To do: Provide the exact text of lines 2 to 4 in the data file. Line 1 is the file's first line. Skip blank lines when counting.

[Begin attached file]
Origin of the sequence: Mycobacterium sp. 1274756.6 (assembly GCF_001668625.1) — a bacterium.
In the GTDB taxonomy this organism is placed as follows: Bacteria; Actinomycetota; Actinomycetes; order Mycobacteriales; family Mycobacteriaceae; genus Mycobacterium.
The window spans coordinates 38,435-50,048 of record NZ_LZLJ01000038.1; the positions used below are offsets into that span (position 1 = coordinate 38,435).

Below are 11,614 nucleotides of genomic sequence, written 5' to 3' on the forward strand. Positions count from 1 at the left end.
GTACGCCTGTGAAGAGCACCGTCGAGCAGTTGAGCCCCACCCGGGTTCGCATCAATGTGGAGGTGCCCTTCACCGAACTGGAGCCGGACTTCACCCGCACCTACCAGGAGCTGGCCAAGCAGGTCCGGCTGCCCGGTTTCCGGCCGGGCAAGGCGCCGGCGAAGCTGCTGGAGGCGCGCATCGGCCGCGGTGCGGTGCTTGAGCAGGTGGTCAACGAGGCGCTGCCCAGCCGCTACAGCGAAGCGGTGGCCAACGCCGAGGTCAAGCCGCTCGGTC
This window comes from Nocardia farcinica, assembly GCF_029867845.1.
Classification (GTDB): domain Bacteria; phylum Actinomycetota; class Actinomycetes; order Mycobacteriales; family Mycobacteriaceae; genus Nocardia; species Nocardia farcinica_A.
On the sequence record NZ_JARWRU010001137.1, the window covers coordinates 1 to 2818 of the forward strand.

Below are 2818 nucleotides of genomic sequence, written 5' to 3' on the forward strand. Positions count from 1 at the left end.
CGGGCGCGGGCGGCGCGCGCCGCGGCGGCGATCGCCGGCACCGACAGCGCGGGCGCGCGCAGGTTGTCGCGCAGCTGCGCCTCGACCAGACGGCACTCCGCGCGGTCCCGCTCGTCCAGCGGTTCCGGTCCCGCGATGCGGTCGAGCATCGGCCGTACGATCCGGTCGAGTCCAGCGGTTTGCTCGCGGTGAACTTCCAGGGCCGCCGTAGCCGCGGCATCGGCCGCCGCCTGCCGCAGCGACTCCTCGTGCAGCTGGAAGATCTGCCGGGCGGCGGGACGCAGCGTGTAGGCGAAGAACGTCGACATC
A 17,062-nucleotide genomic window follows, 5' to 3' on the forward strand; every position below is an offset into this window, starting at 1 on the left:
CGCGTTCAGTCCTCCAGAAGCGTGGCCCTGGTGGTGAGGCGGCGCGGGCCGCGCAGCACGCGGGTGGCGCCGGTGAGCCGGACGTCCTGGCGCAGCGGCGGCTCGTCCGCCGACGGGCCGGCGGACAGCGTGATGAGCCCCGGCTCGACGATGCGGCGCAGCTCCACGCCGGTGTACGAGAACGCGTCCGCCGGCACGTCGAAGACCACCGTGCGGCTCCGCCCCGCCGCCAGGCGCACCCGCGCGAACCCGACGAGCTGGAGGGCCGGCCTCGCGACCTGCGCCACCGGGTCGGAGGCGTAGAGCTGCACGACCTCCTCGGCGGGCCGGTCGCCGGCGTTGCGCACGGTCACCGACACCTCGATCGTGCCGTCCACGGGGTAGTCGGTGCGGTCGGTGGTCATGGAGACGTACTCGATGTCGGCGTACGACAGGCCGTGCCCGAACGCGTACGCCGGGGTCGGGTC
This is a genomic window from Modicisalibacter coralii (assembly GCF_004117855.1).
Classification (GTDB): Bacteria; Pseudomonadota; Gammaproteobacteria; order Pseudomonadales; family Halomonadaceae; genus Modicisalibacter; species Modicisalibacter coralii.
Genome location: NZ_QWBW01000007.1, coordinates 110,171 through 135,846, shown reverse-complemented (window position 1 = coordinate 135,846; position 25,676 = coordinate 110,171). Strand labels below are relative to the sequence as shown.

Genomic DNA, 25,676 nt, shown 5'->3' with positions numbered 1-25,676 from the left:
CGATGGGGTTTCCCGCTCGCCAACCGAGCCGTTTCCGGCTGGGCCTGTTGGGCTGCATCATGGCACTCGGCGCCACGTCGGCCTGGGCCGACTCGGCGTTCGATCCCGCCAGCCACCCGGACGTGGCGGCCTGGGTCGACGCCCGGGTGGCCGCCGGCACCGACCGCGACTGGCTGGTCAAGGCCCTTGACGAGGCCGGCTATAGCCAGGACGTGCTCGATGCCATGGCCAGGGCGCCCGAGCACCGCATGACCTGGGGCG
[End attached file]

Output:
In the GTDB taxonomy this organism is placed as follows: Bacteria; Actinomycetota; Actinomycetes; order Mycobacteriales; family Mycobacteriaceae; genus Mycobacterium.
The window spans coordinates 38,435-50,048 of record NZ_LZLJ01000038.1; the positions used below are offsets into that span (position 1 = coordinate 38,435).

Below are 11,614 nucleotides of genomic sequence, written 5' to 3' on the forward strand. Positions count from 1 at the left end.